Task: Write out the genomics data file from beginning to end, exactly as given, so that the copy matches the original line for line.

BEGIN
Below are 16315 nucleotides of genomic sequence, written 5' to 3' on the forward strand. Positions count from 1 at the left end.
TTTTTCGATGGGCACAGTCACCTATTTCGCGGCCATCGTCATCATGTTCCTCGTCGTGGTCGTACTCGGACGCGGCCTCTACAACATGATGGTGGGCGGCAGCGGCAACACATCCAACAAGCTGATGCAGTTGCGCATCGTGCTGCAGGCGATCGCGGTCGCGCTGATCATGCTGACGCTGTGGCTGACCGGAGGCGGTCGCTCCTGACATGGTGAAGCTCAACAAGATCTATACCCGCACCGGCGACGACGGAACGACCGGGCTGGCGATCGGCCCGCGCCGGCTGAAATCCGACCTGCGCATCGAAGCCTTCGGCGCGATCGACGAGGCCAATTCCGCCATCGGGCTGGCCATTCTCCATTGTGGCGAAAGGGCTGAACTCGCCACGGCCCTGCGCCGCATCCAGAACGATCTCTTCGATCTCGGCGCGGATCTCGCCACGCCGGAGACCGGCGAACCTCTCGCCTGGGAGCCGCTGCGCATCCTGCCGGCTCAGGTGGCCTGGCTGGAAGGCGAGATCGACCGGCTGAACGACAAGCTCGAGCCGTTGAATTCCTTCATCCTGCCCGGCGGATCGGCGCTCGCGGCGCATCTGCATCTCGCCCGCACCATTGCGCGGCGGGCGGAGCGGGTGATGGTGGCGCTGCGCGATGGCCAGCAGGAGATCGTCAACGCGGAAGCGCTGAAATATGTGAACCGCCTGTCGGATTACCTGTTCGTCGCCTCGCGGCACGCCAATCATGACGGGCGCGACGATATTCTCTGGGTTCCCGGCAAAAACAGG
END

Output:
Below are 16315 nucleotides of genomic sequence, written 5' to 3' on the forward strand. Positions count from 1 at the left end.
TTTTTCGATGGGCACAGTCACCTATTTCGCGGCCATCGTCATCATGTTCCTCGTCGTGGTCGTACTCGGACGCGGCCTCTACAACATGATGGTGGGCGGCAGCGGCAACACATCCAACAAGCTGATGCAGTTGCGCATCGTGCTGCAGGCGATCGCGGTCGCGCTGATCATGCTGACGCTGTGGCTGACCGGAGGCGGTCGCTCCTGACATGGTGAAGCTCAACAAGATCTATACCCGCACCGGCGACGACGGAACGACCGGGCTGGCGATCGGCCCGCGCCGGCTGAAATCCGACCTGCGCATCGAAGCCTTCGGCGCGATCGACGAGGCCAATTCCGCCATCGGGCTGGCCATTCTCCATTGTGGCGAAAGGGCTGAACTCGCCACGGCCCTGCGCCGCATCCAGAACGATCTCTTCGATCTCGGCGCGGATCTCGCCACGCCGGAGACCGGCGAACCTCTCGCCTGGGAGCCGCTGCGCATCCTGCCGGCTCAGGTGGCCTGGCTGGAAGGCGAGATCGACCGGCTGAACGACAAGCTCGAGCCGTTGAATTCCTTCATCCTGCCCGGCGGATCGGCGCTCGCGGCGCATCTGCATCTCGCCCGCACCATTGCGCGGCGGGCGGAGCGGGTGATGGTGGCGCTGCGCGATGGCCAGCAGGAGATCGTCAACGCGGAAGCGCTGAAATATGTGAACCGCCTGTCGGATTACCTGTTCGTCGCCTCGCGGCACGCCAATCATGACGGGCGCGACGATATTCTCTGGGTTCCCGGCAAAAACAGG